Technology

NASA’s Mars Helicopter Ingenuity Takes Second Flight


NASA’s engineers already made history on Monday with the 39-second flight of Ingenuity, a small helicopter, in the thin atmosphere on Mars. On Thursday, they added to their success when the experimental vehicle flew higher, longer and riskier.

At 5:30 a.m. Eastern time, according to the announced schedule — it was 12:30 p.m. in Jezero crater on Mars — Ingenuity autonomously lifted again off the red surface of Mars, kicking up a cloud of dust as it ascended. Its objective was to reach a height of 16 feet, tilt itself and move seven feet sideways, hover in place and point its color camera in multiple directions, then return toward its starting point to land.

The Ingenuity helicopter is a demonstration of a new aerial capability that NASA could use in future years, and it was added to Perseverance, a rover that cost billions of dollars to send to Mars to search for signs of extinct microbial life. Although the small rotorcraft cost a fraction of the mission that carried it — $85 million — it packs sophisticated computer hardware and software. And the project required engineers at NASA to devise solutions to major engineering problems.

Most difficult among them was how to make a helicopter fly in 1/100th the air that’s found at Earth’s surface, without which it is difficult to fly. The team at NASA’s Jet Propulsion Laboratory that built Ingenuity overcame these problems with ultralight materials that could spin at roughly 2,400 rotations per minute.

In its first flight on Monday, Ingenuity was aloft for 39.1 seconds, and rose to a height of 10 feet before making a turn and landing where it began. But the short hop was the first powered flight on another world, and extended NASA’s list of distinctions on Mars.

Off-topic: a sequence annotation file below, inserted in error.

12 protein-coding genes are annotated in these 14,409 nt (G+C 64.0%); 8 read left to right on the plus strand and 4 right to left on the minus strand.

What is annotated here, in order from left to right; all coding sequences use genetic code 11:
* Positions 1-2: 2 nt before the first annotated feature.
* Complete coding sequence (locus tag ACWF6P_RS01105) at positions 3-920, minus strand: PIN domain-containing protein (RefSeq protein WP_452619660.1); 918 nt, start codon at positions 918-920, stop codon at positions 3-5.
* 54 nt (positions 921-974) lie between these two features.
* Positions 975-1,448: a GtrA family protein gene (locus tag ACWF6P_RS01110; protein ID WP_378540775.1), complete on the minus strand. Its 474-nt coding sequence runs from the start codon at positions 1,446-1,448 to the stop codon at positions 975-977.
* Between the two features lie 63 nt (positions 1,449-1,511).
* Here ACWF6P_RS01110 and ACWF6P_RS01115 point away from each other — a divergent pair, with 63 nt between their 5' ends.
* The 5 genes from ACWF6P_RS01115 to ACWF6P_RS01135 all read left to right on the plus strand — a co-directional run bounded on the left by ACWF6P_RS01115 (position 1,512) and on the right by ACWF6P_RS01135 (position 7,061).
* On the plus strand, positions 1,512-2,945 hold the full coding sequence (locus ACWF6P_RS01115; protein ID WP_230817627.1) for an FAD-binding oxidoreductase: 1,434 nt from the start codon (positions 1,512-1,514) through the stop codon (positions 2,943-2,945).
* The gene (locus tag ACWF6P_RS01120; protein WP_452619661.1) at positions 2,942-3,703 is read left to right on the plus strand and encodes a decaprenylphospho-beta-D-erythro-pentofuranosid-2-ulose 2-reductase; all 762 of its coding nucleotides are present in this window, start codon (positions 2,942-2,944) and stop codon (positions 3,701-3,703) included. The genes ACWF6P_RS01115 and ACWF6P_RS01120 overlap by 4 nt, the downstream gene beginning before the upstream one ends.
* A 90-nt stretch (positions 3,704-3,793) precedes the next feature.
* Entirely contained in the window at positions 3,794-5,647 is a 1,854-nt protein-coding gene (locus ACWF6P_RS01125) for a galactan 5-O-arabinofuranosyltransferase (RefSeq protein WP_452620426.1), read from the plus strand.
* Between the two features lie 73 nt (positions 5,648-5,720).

It also reinforced how the solar system’s mysteries can be unlocked with modes of transportation beyond robotic surface rovers and orbiting satellites. Inspired by Ingenuity’s achievements, engineers on Earth may be more encouraged to study a planet like Venus from a robotic blimp, or the oceans of icy moons like Europa from a submarine drone.

There are no current plans to put a second helicopter on Mars. But Bob Balaram, the project’s chief engineer, said on Monday he and colleagues had begun sketching out designs for a larger Mars helicopter capable of carrying some 10 pounds of science equipment.

The Ingenuity team has little time to spare to complete its test program. NASA allocated only 30 Martian days — about 31 Earth days — for up to five test flights. Then the rover, its link to Earth, will head off to start its main mission of searching for signs of past life in a dried-up river delta along the rim of the crater.

The engineers lost a week diagnosing a problem that stopped the Ingenuity’s computer from switching into “flight mode.” Adjusting the commands sent from Earth to Mars appears to have solved the problem.

The remaining flights are to further stretch Ingenuity to its limits. MiMi Aung, the project’s manager, said on Monday she hoped the last one may travel as far as some 2,300 feet from its starting point.

NASA also reported on Wednesday the success of an experiment in which the Perseverance rover generated oxygen. A device on the rover called MOXIE did this by breaking apart carbon dioxide molecules in the Martian air. That advance will be crucial for future astronauts arriving from Earth — both to create something for them to breathe and to generate propellant for their return to Earth.





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